Corrections were made to the following items in the DataLab: 

  • Duration of unemployment (weeks) (continuous)
  • Duration of unemployment (weeks) (ranges)
  • Number of weeks since last worked full-time (values)

Quality declaration

Institutional environment

The 2018–19 National Aboriginal and Torres Strait Islander Health Survey (NATSIHS) will be released as: 

  • detailed microdata files in the DataLab
  • a TableBuilder

To maintain confidentiality, microdata files must meet the conditions specified in the Statistics Determination section of the Census and Statistics Act 1905.

More information on confidentiality practices can be found at:

For information on the institutional environment of the Australian Bureau of Statistics (ABS), including the legislative obligations of the ABS, financing and governance arrangements, and mechanisms for scrutiny of ABS operations, please see ABS Institutional Environment.

Relevance

Information from the 2018–19 NATSIHS contributes to existing data on Aboriginal and Torres Strait Islander people and the formulation of government policies and legislation.

The 2018–19 NATSIHS collected information on a range of topics including:

  • long-term health conditions
  • health actions and health service use
  • nutrition
  • physical activity
  • physical measurements
  • risk factors such as alcohol consumption, discrimination, smoking and substance use
  • experiences of harm
  • medications
  • social and emotional wellbeing
  • cultural identification
  • language
  • general demographic information
  • personal and household characteristics
  • education and employment
  • income

Detailed information about the data items available for each microdata product is provided in the data item lists in the Data downloads section.

Timeliness

The 2018–19 NATSIHS was conducted from 1 July 2018 to 13 April 2019.

A summary of findings, including a broad set of tables in spreadsheet format was available on the ABS website on 11 December 2019.

Detailed microdata was released via the DataLab on 11 December 2019. A TableBuilder product is expected to be released in the first quarter of 2020, subject to the approval of the Australian Statistician.

Accuracy

The microdata contain levels of detail of data items generally greater than those found in publications. For more information on the level of detail provided for the microdata, see the associated data items lists in the Data downloads section.

Steps are taken to confidentialise the microdata files in a way that maximises the usefulness of the content while maintaining the confidentiality of respondents in the survey. As a result, it may not be possible to exactly reconcile all the statistics produced from the microdata with other published statistics. Further information about the steps taken to confidentialise the microdata is available in How the ABS keeps your information confidential.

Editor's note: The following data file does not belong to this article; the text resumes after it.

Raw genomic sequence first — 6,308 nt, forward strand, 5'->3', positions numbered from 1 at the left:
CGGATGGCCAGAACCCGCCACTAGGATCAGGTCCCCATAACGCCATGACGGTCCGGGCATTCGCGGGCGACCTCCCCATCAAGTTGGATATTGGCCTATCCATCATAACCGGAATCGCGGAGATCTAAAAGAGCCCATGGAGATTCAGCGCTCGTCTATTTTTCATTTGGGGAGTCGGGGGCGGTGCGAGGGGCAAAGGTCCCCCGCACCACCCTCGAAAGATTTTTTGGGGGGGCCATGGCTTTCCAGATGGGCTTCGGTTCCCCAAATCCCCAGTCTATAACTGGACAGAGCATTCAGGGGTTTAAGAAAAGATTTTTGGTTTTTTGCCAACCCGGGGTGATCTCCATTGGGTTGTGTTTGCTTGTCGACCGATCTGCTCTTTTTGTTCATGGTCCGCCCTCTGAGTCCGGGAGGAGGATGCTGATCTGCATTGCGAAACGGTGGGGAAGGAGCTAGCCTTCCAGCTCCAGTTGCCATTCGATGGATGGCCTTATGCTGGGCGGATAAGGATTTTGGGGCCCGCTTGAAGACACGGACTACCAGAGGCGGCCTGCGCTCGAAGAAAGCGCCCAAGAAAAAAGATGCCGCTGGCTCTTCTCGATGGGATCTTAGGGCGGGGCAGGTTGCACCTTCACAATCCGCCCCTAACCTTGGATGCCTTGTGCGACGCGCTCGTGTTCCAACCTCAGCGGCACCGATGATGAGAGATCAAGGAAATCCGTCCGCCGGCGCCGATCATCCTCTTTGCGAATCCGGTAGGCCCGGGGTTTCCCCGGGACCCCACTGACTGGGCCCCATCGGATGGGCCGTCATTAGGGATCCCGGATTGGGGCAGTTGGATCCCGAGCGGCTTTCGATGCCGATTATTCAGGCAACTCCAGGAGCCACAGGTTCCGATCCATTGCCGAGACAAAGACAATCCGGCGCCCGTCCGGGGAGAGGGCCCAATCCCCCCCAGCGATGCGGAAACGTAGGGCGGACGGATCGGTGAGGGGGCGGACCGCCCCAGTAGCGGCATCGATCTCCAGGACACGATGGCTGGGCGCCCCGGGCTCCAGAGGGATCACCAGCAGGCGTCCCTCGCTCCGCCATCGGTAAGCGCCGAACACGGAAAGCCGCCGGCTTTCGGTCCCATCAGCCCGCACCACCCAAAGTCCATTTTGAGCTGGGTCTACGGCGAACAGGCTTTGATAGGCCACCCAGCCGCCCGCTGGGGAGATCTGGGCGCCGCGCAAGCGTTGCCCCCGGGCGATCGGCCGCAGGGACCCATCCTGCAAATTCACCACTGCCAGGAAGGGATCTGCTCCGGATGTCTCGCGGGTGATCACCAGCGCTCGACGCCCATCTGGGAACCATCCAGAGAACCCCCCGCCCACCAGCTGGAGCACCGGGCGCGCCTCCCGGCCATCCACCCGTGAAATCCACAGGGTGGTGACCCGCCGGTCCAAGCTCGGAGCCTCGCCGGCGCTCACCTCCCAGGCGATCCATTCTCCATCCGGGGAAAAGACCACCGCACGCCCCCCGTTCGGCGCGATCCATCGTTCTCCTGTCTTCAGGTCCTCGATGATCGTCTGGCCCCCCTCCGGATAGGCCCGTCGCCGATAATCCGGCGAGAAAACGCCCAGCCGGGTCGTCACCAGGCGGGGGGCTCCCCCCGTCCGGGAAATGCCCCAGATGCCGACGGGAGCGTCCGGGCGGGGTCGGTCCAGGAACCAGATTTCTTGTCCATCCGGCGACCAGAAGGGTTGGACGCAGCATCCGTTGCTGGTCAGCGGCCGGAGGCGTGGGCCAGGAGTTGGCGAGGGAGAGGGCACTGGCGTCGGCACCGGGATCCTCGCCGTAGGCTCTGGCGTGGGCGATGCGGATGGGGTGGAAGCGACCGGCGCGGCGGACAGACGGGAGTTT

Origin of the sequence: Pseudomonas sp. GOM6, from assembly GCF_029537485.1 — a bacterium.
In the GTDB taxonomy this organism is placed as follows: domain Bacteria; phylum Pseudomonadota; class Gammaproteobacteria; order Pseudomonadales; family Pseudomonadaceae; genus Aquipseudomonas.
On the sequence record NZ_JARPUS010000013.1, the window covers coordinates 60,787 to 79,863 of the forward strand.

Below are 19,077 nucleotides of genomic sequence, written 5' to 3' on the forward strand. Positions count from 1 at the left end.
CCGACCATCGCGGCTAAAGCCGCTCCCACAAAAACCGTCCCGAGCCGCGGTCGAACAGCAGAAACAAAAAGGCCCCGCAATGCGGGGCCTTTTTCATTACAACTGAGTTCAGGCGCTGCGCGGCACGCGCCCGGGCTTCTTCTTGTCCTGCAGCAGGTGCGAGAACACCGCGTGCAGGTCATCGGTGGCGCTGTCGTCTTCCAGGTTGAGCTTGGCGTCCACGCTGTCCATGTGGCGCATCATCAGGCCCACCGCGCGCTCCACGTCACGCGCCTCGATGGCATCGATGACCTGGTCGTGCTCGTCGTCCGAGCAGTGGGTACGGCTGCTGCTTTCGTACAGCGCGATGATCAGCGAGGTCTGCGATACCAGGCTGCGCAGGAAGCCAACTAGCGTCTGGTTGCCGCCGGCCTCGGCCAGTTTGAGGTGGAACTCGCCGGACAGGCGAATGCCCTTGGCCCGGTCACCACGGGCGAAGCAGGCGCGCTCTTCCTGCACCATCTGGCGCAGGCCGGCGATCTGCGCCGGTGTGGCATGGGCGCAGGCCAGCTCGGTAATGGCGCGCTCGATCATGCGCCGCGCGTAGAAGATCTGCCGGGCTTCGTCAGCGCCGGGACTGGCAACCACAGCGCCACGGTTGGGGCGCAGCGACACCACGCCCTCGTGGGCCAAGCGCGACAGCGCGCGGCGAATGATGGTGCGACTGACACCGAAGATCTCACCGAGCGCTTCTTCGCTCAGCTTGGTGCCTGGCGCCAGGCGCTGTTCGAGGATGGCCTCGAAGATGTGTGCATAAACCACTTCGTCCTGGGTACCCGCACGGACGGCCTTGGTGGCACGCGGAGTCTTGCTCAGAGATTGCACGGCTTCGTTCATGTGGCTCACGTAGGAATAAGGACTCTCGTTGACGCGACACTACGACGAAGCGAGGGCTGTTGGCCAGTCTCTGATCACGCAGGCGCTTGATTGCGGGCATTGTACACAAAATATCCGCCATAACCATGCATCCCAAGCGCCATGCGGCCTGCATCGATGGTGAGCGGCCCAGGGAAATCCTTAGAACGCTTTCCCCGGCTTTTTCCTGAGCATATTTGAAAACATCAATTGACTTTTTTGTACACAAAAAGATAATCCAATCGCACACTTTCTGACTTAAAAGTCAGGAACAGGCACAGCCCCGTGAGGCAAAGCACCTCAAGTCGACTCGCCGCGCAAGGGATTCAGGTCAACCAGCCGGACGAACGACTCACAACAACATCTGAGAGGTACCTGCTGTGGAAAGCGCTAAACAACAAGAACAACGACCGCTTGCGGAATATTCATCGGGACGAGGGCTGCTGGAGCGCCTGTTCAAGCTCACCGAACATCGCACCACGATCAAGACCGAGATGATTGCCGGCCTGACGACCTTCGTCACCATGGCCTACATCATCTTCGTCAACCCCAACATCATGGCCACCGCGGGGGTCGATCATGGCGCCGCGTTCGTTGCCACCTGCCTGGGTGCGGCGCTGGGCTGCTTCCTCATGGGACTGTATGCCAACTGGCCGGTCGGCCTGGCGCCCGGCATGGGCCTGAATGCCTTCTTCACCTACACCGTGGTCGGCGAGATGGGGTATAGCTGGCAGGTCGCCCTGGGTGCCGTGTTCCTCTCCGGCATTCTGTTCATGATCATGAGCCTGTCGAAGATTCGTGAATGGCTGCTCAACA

Coherence

This is the fourth health survey of Aboriginal and Torres Strait Islander people conducted by the ABS. The previous surveys were conducted in 2012–13 (as part of the Australian Health Survey), 2004–05 and 2001.

Information about the comparability of each data item to the previous release in 2012–13, as well as to the 2017–18 National Health Survey, can be found in the data item lists available in the Downloads section.

Interpretability

The information within this product should be referred to when using the microdata. It contains information about accessing the data, the data and file structure, and how to use each of the microdata products.

Further information can be found in National Aboriginal and Torres Strait Islander Health Survey, 2018–19 (cat. no. 4715.0). In particular, information to assist in interpretation of the data can be found in the Interpretation of Results section of the Explanatory Notes.

Accessibility

Microdata products are available to approved users. Users wanting to access microdata should familiarise themselves with information available via the Microdata Entry Page.

The 2018–19 NATSIHS microdata can be accessed using detailed microdata in the DataLab environment or TableBuilder.

The Compare Access Options page contains general information on different types of microdata product access. A full list of available microdata can be viewed via Available Microdata.

Other data are available from the ABS on a fee for service basis, subject to confidentiality and data quality constraints. Tabulations to meet individual requirements can incorporate data items, populations and geographic areas.

For further information, contact information is available on the Microdata contacts page.

Previous catalogue number

This release previously used catalogue number 4715.0.55.001.